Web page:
Since the end products of the Mining Industry act as the starting input for many industries, it serves as a leading indicator for the economy. It lies at the very start of the economic activity chain, and the ripple effect through fluctuations in Mining Production figures will effect dependent industries with 1-6 months’ time lag depending upon the nature of dependent business.
Investors, government authorities, and economists extensively use the IP Index report for their purposes. Mining is the extraction of minerals that are essential for the economy; the government monitors and provides the necessary support to improve Mining Production. In 2006, the mining industry alone produced shipments worth 78.65 billion dollars, and that is excluding oil and gas. Coal accounts for 50% of electric power generated in the United States.
Mining Production is susceptible to some of the following:
Resource Availability – Since minerals are non-renewable resources, which means they are exhaustible. Once a region is depleted of the particular resource, search for new mining areas, relocation, and Mining again is expensive to process.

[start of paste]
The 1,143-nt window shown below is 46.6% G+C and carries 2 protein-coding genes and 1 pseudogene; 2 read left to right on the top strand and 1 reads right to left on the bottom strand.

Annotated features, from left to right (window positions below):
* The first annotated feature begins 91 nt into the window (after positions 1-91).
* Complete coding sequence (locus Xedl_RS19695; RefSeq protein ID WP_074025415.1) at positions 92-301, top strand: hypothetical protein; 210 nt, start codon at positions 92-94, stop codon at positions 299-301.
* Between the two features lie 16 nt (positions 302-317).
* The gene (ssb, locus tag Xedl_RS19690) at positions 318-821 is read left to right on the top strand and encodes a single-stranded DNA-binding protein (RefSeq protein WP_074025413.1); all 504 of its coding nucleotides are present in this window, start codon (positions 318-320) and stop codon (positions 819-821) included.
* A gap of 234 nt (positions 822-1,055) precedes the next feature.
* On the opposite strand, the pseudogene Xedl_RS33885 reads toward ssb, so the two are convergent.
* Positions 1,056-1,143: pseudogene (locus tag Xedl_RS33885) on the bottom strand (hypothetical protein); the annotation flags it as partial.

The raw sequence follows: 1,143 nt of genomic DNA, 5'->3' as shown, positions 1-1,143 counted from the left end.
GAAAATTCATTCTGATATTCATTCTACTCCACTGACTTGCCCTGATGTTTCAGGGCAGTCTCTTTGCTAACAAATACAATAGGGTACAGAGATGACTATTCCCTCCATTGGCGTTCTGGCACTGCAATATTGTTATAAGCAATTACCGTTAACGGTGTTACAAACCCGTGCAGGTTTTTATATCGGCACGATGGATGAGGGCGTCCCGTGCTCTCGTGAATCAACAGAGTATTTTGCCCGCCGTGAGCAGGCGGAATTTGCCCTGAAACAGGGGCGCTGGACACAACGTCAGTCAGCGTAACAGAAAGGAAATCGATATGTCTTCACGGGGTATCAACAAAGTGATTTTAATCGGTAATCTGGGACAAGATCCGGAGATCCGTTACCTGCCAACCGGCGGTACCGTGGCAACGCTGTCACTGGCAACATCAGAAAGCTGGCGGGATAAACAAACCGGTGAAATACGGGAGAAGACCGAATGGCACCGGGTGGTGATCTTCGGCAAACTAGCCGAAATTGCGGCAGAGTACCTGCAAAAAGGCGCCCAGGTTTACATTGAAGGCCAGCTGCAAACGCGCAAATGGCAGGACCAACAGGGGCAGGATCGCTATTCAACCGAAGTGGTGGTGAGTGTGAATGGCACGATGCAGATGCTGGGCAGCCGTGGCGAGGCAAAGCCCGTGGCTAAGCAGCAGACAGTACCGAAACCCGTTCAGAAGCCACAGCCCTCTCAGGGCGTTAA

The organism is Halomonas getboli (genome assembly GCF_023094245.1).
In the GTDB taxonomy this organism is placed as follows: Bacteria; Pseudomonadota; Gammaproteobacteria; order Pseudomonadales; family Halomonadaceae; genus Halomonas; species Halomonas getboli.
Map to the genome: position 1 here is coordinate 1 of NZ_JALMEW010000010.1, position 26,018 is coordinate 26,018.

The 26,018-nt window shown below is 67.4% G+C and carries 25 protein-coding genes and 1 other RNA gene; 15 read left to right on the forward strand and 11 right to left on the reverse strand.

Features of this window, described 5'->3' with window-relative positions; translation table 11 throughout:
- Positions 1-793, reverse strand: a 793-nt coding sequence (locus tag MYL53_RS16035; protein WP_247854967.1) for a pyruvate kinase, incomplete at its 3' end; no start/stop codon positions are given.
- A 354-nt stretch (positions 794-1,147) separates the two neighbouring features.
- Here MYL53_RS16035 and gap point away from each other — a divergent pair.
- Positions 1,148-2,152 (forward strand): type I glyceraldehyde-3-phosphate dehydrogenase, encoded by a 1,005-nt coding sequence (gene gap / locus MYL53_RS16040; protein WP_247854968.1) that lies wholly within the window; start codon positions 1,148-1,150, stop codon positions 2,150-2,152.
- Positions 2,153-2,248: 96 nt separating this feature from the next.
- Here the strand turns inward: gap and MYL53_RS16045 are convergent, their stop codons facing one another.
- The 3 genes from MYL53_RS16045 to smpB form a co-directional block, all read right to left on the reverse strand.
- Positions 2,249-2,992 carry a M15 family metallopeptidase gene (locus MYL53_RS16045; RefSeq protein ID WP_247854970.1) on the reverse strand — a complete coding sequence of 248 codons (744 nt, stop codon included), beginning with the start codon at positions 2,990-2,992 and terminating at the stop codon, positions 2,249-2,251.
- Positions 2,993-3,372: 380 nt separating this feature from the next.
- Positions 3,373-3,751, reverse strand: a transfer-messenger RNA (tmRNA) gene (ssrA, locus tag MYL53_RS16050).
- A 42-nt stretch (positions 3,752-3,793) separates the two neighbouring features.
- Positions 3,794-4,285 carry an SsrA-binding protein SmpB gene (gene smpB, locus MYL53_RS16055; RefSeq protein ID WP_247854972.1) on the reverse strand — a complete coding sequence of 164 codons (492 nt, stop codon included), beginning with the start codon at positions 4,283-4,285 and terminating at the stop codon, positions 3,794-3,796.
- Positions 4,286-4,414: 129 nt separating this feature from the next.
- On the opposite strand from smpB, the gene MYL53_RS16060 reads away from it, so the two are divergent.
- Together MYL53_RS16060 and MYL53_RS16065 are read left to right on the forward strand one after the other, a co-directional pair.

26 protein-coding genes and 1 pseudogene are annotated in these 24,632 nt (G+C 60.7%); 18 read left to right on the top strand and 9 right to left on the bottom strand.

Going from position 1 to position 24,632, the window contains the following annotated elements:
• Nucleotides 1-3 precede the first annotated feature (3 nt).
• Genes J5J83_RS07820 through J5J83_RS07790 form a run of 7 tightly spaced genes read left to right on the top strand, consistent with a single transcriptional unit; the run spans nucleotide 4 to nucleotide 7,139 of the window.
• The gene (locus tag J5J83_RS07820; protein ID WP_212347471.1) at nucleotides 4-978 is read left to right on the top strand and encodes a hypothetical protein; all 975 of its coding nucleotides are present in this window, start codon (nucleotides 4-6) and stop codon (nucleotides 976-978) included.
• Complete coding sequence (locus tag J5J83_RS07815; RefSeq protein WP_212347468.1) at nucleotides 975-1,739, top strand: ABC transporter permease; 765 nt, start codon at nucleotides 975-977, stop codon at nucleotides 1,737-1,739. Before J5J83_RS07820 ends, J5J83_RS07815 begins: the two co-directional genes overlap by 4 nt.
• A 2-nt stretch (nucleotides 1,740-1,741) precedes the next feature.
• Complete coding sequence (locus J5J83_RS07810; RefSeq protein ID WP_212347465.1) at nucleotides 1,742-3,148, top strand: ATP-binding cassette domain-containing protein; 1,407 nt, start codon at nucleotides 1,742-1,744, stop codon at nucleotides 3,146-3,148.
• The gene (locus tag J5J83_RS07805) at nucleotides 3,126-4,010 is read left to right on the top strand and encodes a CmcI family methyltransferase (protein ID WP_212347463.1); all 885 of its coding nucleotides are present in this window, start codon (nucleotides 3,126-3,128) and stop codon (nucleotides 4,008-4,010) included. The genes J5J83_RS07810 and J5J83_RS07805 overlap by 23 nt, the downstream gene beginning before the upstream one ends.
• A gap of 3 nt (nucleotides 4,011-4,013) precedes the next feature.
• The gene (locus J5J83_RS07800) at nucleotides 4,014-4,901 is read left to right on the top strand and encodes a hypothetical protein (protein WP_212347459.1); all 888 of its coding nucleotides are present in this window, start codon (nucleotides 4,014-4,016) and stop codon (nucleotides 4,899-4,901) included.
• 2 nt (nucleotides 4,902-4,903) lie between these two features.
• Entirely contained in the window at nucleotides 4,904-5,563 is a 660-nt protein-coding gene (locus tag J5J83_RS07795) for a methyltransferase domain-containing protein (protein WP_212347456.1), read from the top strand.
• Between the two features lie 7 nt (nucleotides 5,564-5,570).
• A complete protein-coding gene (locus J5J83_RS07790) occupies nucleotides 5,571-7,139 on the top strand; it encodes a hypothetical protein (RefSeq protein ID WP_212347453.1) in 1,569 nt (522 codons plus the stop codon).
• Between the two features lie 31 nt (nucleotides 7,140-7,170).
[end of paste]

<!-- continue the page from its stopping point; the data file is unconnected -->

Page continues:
Weather – Bad weather conditions can interrupt Mining Production as it typically involves explosions and heavy drilling equipment. Heavy rains can close down mines and access roads. Lightning can put the massive equipment operations, explosion handling personnel at risk. Strong winds disrupt blasting. High temperatures can affect Mining workers.
Technology – The amount of latest and advanced mining technologies that are available at the disposal of the country determines the Mining Production cost and total output.
Terrain – The type of terrain that needs to be mined can also affect Mining costs and Production levels. Mining Industries are the leading employers at the place of their operation. Mining supports more than 500,000 jobs directly and an additional 1.8 million jobs indirectly through its dependent industries. Hence, wages, employment, economic activity, revenue generation, exports, energy consumption are all affected by Mining Production.
Impact on Currency
The Mining Production figure is a proportional and leading economic indicator. An increase in Mining production figures translates to stimulated business activity in the dependent industries, higher employment, wages, and improvement in economic activity. It will also generate higher revenue for the nation through exports of Mining Produced goods like Coal, Iron, etc. All this has a positive effect on the currency, and the currency appreciates. The reverse also holds.